Deciding to begin therapy is never an afterthought. Therapy requires a significant level of vulnerability. Add in the worry over choosing which therapist is the right one for you, makes the decision even more impactful. Imagine you’re reading a therapist bio on a therapy website and you see the word intern listed alongside a description of a provider. What would you think? Here’s why selecting a Counseling Intern could be the right choice for you:
Reading a Therapist Bio? Counseling Intern? Why That’s Great
by Counseling and Wellness Center of PittsburghJanuary 30, 2023 adult therapy, counseling, counseling intern, counseling near me, intern, Low cost counseling near me, sliding scale, therapists0 comments
Counseling Interns Are Always Learning
As interns work to complete their Master’s degree, they are active in receiving education on various techniques and theories for treatment. Interns are constantly researching the best forms of treatment for their unique and specific client needs.
Interns work alongside their educators, facilities, supervisors, and coworkers to hone their skills in providing superior client care. Interns are well informed in current treatment strategies and theories. Interns spend the majority of their time learning how to harness their understanding in theoretical work to be effective counselors for all possible client situations.
Counseling Interns are Fresh Faced
Although counseling interns have less client-facing experience than licensed therapists, they are filled with up-to-date research. With interns experiencing things for the first time, there is less room for comparison to prior cases. Interns are energized by treating their clients in comparison to being burnt out from experience. Interns are willing to apply all information learned to provide consistent and complete mental health care for their clients. The energy exuded from interns is often contagious and creates an open therapeutic relationship.
Counseling Interns Receive Close Supervision With Their Case Load
With the understanding that interns are in the process of attaining a Master’s degree, they often have at minimum one supervisor at the therapy practice. Most educational programs require student interns to receive supervision through the university in addition to site supervision. This system allows for fully licensed, credentialed, and experienced counselors to assist interns with effective therapy.
Interns review and consult with their supervisors on all cases, providing thorough assessment. Essentially, having an intern is like having two counselors strive to provide the best form of treatment for you! Interns are more receptive to feedback and open to adaptation. Feedback and openness allow for interns to become the best form of professional that they strive to be.
Counseling Interns Are Less Expensive And More Available
Due to their student status, interns are not fully licensed. At an intern level, mental health providers cannot accept insurance so interns accept self-pay clientele. Mental Health Practices have a sliding fee scale or reduced cost for interns. Thus, interns can offer financial relief at a budget friendly cost.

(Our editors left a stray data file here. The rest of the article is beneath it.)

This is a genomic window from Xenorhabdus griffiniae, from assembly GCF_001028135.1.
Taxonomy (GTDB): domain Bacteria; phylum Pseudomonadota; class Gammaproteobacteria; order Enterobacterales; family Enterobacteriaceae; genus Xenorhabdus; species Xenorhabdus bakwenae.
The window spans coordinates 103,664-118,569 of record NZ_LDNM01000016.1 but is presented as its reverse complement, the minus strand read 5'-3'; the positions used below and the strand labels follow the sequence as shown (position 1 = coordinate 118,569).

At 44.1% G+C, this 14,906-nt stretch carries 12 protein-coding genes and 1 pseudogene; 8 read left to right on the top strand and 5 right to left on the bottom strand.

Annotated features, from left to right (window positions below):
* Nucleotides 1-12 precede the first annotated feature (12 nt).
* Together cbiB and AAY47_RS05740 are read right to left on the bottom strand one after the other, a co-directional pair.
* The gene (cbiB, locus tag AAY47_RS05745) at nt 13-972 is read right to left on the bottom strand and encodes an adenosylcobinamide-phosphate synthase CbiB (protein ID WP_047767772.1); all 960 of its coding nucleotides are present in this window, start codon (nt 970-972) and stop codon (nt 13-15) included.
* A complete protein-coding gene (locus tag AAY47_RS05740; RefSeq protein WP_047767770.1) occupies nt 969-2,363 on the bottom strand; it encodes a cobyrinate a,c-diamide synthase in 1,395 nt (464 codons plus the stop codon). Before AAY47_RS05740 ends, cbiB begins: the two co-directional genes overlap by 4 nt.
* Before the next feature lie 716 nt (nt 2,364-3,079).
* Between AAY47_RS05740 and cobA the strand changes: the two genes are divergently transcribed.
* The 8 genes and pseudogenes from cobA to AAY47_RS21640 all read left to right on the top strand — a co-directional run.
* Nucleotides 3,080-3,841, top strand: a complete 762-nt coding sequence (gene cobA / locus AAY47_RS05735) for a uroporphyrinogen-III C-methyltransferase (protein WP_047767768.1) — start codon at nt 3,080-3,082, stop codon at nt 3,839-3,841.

As interns build their clientele, they often have more room for clients than established professionals. There is no need to wait for treatment when there is an available option for you. Managing fewer clients allows interns to be more focused to your case and your needs. Interns have more time to prepare and plan between sessions, making sure that your time is well spent.
Counseling Interns Are Limitless
With today’s challenging academic nature, modern interns are well informed, well educated, and willing to do the hard work.
Interns are also:
- Always looking for the best avenue to help their clients find comfortability in life.
- Willing to ask hard questions, attempt new routes, and work with multiple professionals to provide critical care.
- Free of misconceptions nor do they feel run down from constant repetition.
- Advocating for the needs, wants, and representations of people in everyday life. Their passion is limitless and their care is expansive.
Written by Edisa Music, Counseling Intern. If you’d like to schedule an appointment with Edisa, please call us at 412-322-2129.
How to Get the Most Out of Therapy
by Counseling and Wellness Center of PittsburghOctober 17, 2022 adult therapy, anxiety therapy pittsburgh, cognitive behavioral therapy, cognitive distortions, coping skills, counseling, counseling for anxiety, counseling for depression, counseling for depression pittsburgh, counseling monroeville, counseling near me, counseling pittsburgh, counseling south hills, counseling wellness, counseling wexford, depression counseling, depression therapy, generalized anxiety disorder therapy pittsburgh, greensburg counseling, how to get the most out of therapy, how to reach your goal, mental health, online counseling, psychotherapist, searching for a therapist in monroeville, searching for a therapist pittsburgh, south hills counseling, stress management, therapist in murrysville, therapists, therapists for depression, therapy for anxiety, therapy in wexford, therapy pittsburgh0 comments
If you’re here, congratulations on taking the first step and beginning therapy! Deciding to go to therapy is a major step in overcoming issues like anxiety or depression, healing trauma, getting support to cope with difficult life transitions, managing stress or working on developing healthier relationships. We asked the therapists at the Counseling and Wellness Center of Pittsburgh to share their suggestions for how to get the most out of therapy.
- Be consistent with your appointments. When we go to physical therapy after an injury, it is only by being consistent in our treatment that we get better in a timely way. Mental Health Therapy is the same.